What led you to set up Nota Bene?
No better reason than a challenge from my wife, who knew how obsessed I was with quality and details in travel, with great hotels, and with places possessing an X factor. It started, without a business plan or strategy, as a publishing company. We printed what are now seen as iconic destination review books, which have almost become collectors’ items.
What qualities does a good travel and lifestyle manager need?
A love of people, a passion for what they do, a sound travel knowledge, and skill in coming up with a great idea. And above all, being able to deliver superior client service.
From a certain destination to a particular type of holiday, what are the emerging trends in luxury travel right now?
The trends remain firstly for the glamour spots and the world-class hotels, villas, restaurants and beach clubs – so, places like St Barths, Tulum, the Seychelles, the Maldives, Capri, Corsica, the Amalfi Coast and Sicily. We are also seeing a lot more topend experiential travel to places like Argentina with Uruguay; Mexico with Guatemala; and Hong Kong with the Philippines. And, closer to home, the Dodecanese islands of Greece with the Turkish Riviera, and mainland Sicily with the Aeolian Islands are also popular.
What makes a great holiday?
Transportation is key. When you can jump on a plane or a boat and not have to worry about schedules or check-in, you can pack two days into one. For example, you could be breakfasting in Istanbul, fly privately down to Bodrum for lunch, and take a powerboat to Patmos for dinner. This is the kind of thing Nota Bene does for its clientele: it’s what makes travel bespoke, exciting and indulgent. And this is a trend among the higher-end demographic: shorter, faster-moving trips often booked at the last minute.
What’s the first thing you do when you arrive at a new destination?
Check out the room and make sure I have the view and space I expected. For me the right accommodation and the right orientation are key. Once satisfied (and I hate any check-in formalities), I either go for a swim if it’s a resort hotel or start driving the concierge mad if we’re in a city! And then it’s usually a glass of champagne and something to eat.
What makes a good hotel a really great one?
People make a great hotel. Obviously design, location and style are important but it’s how you’re being looked after, and the welcome, that really count. A beautiful hotel without the right team or service is like a beautiful person without personality. It needs a great manager, top people in guest relations and restaurant managerial positions, and each department functioning correctly. Food and beverage have to be able to follow guest requirements and deliver them in a timely way; housekeeping the same; the reception and concierge desks must be efficient and answer phones on time. Guests should not be disturbed any more than absolutely necessary. The operation needs to be seamless and appear effortless. And finally, fellow guests are important too, since they help create ambience and set the tone.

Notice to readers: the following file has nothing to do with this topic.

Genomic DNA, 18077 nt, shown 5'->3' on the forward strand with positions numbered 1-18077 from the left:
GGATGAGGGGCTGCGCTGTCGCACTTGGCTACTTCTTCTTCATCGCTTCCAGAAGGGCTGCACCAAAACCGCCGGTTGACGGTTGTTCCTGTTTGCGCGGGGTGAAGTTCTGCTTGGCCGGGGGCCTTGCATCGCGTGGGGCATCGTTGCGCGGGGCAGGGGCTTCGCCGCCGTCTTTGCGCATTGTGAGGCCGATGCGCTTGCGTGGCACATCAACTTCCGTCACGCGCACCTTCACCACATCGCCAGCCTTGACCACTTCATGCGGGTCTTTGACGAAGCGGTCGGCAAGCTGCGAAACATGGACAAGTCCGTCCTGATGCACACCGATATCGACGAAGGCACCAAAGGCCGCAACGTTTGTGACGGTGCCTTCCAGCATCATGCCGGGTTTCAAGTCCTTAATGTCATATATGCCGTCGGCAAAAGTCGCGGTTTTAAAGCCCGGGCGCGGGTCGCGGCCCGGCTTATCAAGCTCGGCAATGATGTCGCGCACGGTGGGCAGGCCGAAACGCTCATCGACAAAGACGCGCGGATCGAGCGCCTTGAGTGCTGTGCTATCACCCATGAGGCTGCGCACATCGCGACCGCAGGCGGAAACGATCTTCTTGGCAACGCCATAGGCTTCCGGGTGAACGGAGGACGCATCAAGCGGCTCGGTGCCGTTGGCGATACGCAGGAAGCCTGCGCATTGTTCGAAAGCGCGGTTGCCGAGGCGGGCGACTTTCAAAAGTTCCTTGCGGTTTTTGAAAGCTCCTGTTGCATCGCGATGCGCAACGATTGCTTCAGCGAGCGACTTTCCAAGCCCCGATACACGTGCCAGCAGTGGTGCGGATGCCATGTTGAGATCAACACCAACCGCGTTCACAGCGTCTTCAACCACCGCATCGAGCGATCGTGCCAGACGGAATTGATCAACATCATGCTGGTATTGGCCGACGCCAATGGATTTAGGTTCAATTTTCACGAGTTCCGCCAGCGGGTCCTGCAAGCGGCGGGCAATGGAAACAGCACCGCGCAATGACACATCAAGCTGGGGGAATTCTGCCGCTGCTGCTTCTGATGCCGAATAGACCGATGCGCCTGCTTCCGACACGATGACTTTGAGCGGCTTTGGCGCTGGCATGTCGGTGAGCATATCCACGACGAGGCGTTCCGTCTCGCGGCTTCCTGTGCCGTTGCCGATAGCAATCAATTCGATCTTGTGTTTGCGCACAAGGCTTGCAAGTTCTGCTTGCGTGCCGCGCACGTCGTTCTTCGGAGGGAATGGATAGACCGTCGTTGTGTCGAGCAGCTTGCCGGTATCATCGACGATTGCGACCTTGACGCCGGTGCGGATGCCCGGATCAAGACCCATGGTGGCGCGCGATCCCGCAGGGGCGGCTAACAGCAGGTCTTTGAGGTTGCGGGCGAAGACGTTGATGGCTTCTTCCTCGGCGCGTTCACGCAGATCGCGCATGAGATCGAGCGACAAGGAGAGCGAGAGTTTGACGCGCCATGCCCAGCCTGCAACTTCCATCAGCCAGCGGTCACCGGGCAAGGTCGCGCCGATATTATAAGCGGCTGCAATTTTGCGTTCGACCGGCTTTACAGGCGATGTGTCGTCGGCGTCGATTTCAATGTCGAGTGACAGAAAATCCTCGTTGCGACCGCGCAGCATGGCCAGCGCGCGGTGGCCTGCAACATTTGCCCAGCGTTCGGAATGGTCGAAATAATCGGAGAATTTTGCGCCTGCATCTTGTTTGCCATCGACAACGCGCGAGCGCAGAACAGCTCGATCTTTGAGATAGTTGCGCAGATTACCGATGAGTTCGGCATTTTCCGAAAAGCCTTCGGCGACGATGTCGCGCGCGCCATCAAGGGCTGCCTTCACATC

Which is the one country you keep going back to?
Italy. I love hearing the language, I love the food and wines, and I love the sheer diversity of its cities, countryside and coast. I love Venice in winter, Milan in October, Rome almost anytime. For relaxing I love Capri, Panarea, Positano (ideally in June or early July); Milan for shopping; Bologna, Liguria and the Venetia lagoon for food; Tuscany’s Val d’Orcia as well as Tuscany for countryside; the Veneto for the unique buildings of Palladio…
Describe your perfect Italian long weekend.
Fly to Naples on Thursday, with a car waiting for the drive to Positano and lunch on a sunny terrace overlooking the sea. Then up to Ravello, the most beautiful hilltop village of the Amalfi Coast, and the Villa Cimbrone’s gardens to take in that unforgettable view with an aperitif overlooking the bay of Minori down below. Then dinner at my favourite restaurant, Da Lorenzo in Scala across the hillside, before heading back to Positano for a nightcap. Spend Friday morning sunning and swimming. Stroll around town for a little shopping before lunching on the freshest of seafood with a perfect bottle of Fiano d’Avelino and a nap at the edge of the sea. As the afternoon sun starts to cool, have your luggage placed on a waiting speedboat for the 40-minute crossing to Capri. A short nap followed by dinner at a favourite restaurant in town where the owners and hosts know what you like and just bring the food. Not having to pore over menus or wine lists is a great luxury. On Saturday morning, take in the colours, the fragrant flowers, the sunshine. And then a relaxed lunch overlooking the bay and the island of Ischia in the distance, followed by an afternoon massage and a stroll through the piazzetta and down to the shopping streets. Then a late dinner, Caprese-style. On Sunday morning I’d take the boat to Recommone to see my favourite hostess Anna, the proprietress of La Conca del Sogno. I will leave it all to Anna and be confident of eating like a god at my regular table at the edge of the sea, before heading back by boat to Naples where the car will be waiting for the drive to the airport. I cannot think of a better way of spending a long weekend.
Is there anywhere you haven’t been that you’d like to visit?
I have several destinations on my 2016 agenda that I have not been to and really want to visit. These include Namibia, Sumba (Indonesia) and Norway. You can download the PDF feature here.